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CJR on polsci blogs and journalism

- June 1, 2010

The new issue of the _Columbia Journalism Review_ has an “article”:http://www.cjr.org/feature/embrace_the_wonk_1.php on how political science blogging is changing journalism a little. Greg Marx (the piece’s author) says things that we’re happy about, for obvious reasons.

bq. In November 2007, The Monkey Cage—the name comes from an H.?L. Mencken line about the nature of democracy—was launched. It had two central goals: to publicize political science research, and to provide commentary on current political events—a task, Sides presciently acknowledged in a mission statement, that might involve “testing and perhaps contesting propositions from journalists or commentators.”

bq. The site quickly established credibility among political scientists. And it has attracted a respectable audience as a niche blog, drawing more than 30,000 unique visitors in peak months. But perhaps The Monkey Cage’s greatest influence has been in fostering a nascent poli-sci blogosphere, and in making the field’s insights accessible to a small but influential set of journalists and other commentators who have the inclination—and the opportunity—to approach politics from a different perspective.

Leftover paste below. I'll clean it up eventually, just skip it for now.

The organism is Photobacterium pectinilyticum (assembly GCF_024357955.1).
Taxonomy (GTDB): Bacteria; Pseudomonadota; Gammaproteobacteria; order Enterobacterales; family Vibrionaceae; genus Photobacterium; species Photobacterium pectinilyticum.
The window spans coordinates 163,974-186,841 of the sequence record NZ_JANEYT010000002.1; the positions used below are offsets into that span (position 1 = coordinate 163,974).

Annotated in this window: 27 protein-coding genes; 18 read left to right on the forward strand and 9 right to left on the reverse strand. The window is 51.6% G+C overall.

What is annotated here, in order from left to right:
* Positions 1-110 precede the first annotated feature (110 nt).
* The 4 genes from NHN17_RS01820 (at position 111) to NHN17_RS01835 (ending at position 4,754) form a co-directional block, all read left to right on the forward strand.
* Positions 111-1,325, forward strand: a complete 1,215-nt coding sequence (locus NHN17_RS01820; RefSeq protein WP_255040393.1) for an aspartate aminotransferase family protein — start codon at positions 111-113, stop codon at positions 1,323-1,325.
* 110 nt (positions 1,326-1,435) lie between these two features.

but also presents a good overview of why journalists should read political science – but why some also may find political science findings uncongenial. Still, Marx’s findings are cautiously optimistic.

bq. That’s not to say that traditional reporting tasks will go by the wayside, nor should they. But even in day-to-day coverage, a poli-sci perspective can have value in helping reporters make choices about which storylines, and which nuggets of information, really matter. For that to happen, political scientists must do more to make their work accessible, reaching beyond the circle of journalists who are inclined to, as Sides says, “embrace the wonk.” [Ezra] Klein, for one, believes that as academics make more of an effort to put their insights before his colleagues, they’ll find a receptive audience. His colleague Kornblut sounds ready to listen. “We’re on the front lines every day,” she says. “So help us.”

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